With only 11 percent of SF State students living on campus, it’s safe to say that some of the remaining 89 percent commute across the Golden Gate Bridge and would be affected by the raising of the toll.
An increase of $1 has been approved for crossing the famous bridge this year, with additional increases eventually reaching $8 in 2018. The initial reaction has been negative because it’ll be an extra burden on commuters’ budgets; but is it really such a terrible thing?
Across the nation, bridge tolls range from $1 to more than $10 for one way. San Francisco is a huge city and the Golden Gate Bridge is the most iconic of all US bridges. The raising of the toll for a bridge, that is not only used by commuters but also attracts thousands of visitors from around the world, to only $8 by 2018 is something the city should embrace.
Let’s look at a city as famous as San Francisco: New York City. New York City’s bridges make our toll — a mere $5 with FasTrak and $6 by license plate billing — look like mincemeat. The Bayonne Bridge from NYC’s Staten Island to New Jersey and the George Washington Bridge from Manhattan to NJ are $13 during peak time for cars and $9 during off-peak time for one way. Bridges in Maryland, such as the Millard E. Tydings Memorial Bridge and Thomas J. Hatem Memorial Bridge, already cost $8 one way.
It’s actually surprising that our bridge toll has not reached double digits yet.
But why raise the toll? According to SFGate, it’s the first hike in five years and would raise $123 million during the next five. Sadly, they’re not fundraising this money to bring reduced student passes for Muni or BART.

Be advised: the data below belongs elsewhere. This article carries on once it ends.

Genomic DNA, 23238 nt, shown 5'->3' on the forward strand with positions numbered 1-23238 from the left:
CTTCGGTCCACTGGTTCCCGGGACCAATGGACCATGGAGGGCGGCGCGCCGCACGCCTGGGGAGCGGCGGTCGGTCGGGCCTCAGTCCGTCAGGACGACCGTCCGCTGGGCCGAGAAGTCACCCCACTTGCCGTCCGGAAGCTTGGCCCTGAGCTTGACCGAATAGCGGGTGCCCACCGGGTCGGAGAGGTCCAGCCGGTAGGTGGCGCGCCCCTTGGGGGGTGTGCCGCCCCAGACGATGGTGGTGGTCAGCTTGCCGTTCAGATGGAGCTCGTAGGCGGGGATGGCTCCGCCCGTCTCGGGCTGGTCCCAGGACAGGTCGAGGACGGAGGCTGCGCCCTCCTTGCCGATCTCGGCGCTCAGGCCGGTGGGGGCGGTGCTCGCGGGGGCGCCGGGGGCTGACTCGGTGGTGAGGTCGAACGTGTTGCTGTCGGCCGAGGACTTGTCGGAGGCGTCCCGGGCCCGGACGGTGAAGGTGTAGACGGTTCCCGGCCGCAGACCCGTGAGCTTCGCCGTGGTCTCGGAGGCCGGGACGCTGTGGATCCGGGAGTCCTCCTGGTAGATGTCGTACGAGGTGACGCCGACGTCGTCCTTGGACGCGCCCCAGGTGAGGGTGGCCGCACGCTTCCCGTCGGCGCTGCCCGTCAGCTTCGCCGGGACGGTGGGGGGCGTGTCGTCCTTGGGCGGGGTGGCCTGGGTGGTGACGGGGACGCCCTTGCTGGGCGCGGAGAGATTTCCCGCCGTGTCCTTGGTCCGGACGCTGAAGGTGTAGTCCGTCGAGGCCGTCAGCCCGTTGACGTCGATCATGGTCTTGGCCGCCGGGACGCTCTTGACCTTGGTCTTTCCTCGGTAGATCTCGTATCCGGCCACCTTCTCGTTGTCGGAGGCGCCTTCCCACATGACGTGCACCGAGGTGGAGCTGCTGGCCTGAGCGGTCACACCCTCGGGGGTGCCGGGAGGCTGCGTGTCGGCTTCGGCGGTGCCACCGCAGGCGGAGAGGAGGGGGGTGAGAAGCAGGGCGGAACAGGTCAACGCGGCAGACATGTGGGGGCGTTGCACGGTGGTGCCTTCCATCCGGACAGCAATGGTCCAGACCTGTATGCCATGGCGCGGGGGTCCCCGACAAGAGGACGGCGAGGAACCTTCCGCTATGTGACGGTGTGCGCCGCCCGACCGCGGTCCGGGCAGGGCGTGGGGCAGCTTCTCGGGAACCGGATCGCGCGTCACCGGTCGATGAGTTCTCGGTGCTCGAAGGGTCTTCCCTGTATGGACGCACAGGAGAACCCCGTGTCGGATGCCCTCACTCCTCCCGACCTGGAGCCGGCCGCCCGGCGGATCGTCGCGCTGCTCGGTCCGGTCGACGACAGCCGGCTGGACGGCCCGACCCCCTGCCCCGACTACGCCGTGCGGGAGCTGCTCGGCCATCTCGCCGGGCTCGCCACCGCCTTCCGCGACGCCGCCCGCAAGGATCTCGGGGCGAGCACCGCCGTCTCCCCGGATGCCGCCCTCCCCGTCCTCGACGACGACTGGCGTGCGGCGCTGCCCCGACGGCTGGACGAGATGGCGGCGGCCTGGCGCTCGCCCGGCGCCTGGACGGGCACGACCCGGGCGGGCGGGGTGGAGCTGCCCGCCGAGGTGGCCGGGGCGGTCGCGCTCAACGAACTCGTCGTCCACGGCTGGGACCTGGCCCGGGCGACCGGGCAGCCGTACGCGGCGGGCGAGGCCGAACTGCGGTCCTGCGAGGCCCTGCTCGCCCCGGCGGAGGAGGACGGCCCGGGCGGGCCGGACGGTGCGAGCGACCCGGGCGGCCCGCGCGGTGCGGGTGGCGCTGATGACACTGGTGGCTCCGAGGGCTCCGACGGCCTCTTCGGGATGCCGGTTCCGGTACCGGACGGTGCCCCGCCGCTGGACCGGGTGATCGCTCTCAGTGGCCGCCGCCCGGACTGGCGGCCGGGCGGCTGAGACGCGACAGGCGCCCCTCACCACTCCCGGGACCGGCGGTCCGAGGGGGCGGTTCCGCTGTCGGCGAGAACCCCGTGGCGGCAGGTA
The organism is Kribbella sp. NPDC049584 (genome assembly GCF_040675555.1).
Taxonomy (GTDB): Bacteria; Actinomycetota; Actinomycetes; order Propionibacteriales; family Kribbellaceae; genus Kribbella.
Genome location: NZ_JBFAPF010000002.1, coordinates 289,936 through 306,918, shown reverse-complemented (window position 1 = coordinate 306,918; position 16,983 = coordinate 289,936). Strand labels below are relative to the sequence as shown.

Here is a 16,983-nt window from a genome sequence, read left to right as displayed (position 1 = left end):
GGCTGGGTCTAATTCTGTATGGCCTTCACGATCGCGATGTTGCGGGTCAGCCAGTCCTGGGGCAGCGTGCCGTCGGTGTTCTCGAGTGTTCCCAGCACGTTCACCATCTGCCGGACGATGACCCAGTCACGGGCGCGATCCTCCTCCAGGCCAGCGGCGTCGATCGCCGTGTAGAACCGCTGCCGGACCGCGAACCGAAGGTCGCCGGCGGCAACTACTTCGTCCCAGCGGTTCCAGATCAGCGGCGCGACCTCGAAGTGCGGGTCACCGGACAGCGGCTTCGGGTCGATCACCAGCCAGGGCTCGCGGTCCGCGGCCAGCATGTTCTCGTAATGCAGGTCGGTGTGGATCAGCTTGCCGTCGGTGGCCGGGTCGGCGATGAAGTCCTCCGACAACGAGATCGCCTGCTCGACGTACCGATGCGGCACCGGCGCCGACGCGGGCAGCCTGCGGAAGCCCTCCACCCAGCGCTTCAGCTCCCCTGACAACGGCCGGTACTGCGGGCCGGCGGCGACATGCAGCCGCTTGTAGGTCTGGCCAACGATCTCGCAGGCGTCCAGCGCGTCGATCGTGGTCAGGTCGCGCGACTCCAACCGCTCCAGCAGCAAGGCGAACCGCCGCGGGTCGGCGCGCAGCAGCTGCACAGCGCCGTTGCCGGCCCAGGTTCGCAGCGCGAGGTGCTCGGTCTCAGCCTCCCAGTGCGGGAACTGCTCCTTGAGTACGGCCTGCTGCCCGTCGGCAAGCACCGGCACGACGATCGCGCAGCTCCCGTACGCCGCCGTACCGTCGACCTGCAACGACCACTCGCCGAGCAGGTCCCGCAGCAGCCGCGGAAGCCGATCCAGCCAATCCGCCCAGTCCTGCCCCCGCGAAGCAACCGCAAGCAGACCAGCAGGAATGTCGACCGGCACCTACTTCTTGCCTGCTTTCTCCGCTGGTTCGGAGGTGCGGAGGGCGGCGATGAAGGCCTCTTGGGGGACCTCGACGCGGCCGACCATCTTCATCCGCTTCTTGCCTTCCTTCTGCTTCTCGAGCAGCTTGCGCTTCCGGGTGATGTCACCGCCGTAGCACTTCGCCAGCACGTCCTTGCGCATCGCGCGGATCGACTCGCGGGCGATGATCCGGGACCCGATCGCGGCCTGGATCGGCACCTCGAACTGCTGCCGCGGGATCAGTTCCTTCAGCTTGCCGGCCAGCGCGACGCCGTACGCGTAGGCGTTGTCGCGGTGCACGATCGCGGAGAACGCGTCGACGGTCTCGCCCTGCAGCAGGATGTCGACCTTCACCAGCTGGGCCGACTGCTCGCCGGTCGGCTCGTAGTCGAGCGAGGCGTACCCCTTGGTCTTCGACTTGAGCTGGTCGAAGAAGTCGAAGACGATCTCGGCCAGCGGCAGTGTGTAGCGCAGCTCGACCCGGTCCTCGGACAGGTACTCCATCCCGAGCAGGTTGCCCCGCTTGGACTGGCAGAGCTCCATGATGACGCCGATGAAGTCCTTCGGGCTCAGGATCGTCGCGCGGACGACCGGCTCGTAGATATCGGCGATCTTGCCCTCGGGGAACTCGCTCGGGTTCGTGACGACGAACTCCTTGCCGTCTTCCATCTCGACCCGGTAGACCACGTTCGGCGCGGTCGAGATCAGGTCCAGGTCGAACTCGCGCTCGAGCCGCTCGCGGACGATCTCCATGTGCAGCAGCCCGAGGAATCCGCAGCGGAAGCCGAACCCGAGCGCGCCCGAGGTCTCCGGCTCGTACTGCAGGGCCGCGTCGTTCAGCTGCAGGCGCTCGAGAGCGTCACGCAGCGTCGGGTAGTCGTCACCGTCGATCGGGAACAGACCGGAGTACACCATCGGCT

According to CBS, there’s a $142 million shortfall in the bridge’s budget happening in the next five years. This was supposed to cover projects like seismic retrofitting, rehabilitation of the bridge’s south tower that has a foundation underwater and of the floor beams under the roadway. While nobody likes paying an extra dollar, most people would choose paying that dollar than having a floor board collapse during their drive across the bridge.
Golden Gate Bridge District spokeswoman Mary Currie also told CBS that electronic billing makes it possible to raise the toll in slower increments than dollars. The district has the ability to raise it 25 cents, 50 cents or whatever they deem most appropriate. This is good news since it means we won’t have to see dollar increases every year, instead it’s just specific amounts fitted for both the district’s budget and our own.
Plus, if you’re a frequent driver in the bridge area you’ve probably noticed that the turn off, Doyle Drive, has been under construction for years now. It’s slated to finally be finished in 2016. Golden Gate Bridge General Manager and CEO Denis Mulligan wrote an opinion piece in the Marin Independent Journal explaining that $75 million is due at the end of construction, making fundraising for that upcoming bill crucial.
Looking at the bigger picture, the raising of $2 during the course of four years is far from the end of the world. Using the Golden Gate Bridge will still be cheaper than the SF to Larkspur Ferry and if you’re really that mad about a whole dollar, you should know that bikes are free to cross.